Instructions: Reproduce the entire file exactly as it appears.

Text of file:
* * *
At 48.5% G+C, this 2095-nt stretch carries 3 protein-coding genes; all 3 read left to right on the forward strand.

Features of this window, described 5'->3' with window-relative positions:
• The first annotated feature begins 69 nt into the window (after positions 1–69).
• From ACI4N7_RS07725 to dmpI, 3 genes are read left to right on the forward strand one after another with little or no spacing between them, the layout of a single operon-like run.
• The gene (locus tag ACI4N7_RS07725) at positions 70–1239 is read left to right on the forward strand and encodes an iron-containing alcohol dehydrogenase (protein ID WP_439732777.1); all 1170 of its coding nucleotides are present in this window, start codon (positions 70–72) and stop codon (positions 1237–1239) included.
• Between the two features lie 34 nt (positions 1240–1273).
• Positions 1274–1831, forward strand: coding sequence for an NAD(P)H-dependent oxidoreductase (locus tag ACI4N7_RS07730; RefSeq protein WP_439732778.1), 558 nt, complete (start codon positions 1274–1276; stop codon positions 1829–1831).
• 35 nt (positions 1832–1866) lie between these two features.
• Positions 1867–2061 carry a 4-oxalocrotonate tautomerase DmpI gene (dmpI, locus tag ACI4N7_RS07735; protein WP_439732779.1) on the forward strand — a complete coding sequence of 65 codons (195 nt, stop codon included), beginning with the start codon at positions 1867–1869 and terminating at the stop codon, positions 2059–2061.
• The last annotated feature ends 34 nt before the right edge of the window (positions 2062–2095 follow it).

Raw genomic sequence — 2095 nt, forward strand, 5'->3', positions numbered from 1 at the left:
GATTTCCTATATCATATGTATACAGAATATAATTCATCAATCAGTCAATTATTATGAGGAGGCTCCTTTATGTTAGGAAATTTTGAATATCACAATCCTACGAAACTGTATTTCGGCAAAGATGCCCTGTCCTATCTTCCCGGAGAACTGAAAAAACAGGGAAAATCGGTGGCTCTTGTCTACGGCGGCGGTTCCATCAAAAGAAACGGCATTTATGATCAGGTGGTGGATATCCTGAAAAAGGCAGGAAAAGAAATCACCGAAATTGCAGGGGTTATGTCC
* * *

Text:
At 48.5% G+C, this 2095-nt stretch carries 3 protein-coding genes; all 3 read left to right on the forward strand.

Features of this window, described 5'->3' with window-relative positions:
• The first annotated feature begins 69 nt into the window (after positions 1–69).
• From ACI4N7_RS07725 to dmpI, 3 genes are read left to right on the forward strand one after another with little or no spacing between them, the layout of a single operon-like run.
• The gene (locus tag ACI4N7_RS07725) at positions 70–1239 is read left to right on the forward strand and encodes an iron-containing alcohol dehydrogenase (protein ID WP_439732777.1); all 1170 of its coding nucleotides are present in this window, start codon (positions 70–72) and stop codon (positions 1237–1239) included.
• Between the two features lie 34 nt (positions 1240–1273).
• Positions 1274–1831, forward strand: coding sequence for an NAD(P)H-dependent oxidoreductase (locus tag ACI4N7_RS07730; RefSeq protein WP_439732778.1), 558 nt, complete (start codon positions 1274–1276; stop codon positions 1829–1831).
• 35 nt (positions 1832–1866) lie between these two features.
• Positions 1867–2061 carry a 4-oxalocrotonate tautomerase DmpI gene (dmpI, locus tag ACI4N7_RS07735; protein WP_439732779.1) on the forward strand — a complete coding sequence of 65 codons (195 nt, stop codon included), beginning with the start codon at positions 1867–1869 and terminating at the stop codon, positions 2059–2061.
• The last annotated feature ends 34 nt before the right edge of the window (positions 2062–2095 follow it).

Raw genomic sequence — 2095 nt, forward strand, 5'->3', positions numbered from 1 at the left:
GATTTCCTATATCATATGTATACAGAATATAATTCATCAATCAGTCAATTATTATGAGGAGGCTCCTTTATGTTAGGAAATTTTGAATATCACAATCCTACGAAACTGTATTTCGGCAAAGATGCCCTGTCCTATCTTCCCGGAGAACTGAAAAAACAGGGAAAATCGGTGGCTCTTGTCTACGGCGGCGGTTCCATCAAAAGAAACGGCATTTATGATCAGGTGGTGGATATCCTGAAAAAGGCAGGAAAAGAAATCACCGAAATTGCAGGGGTTATGTCC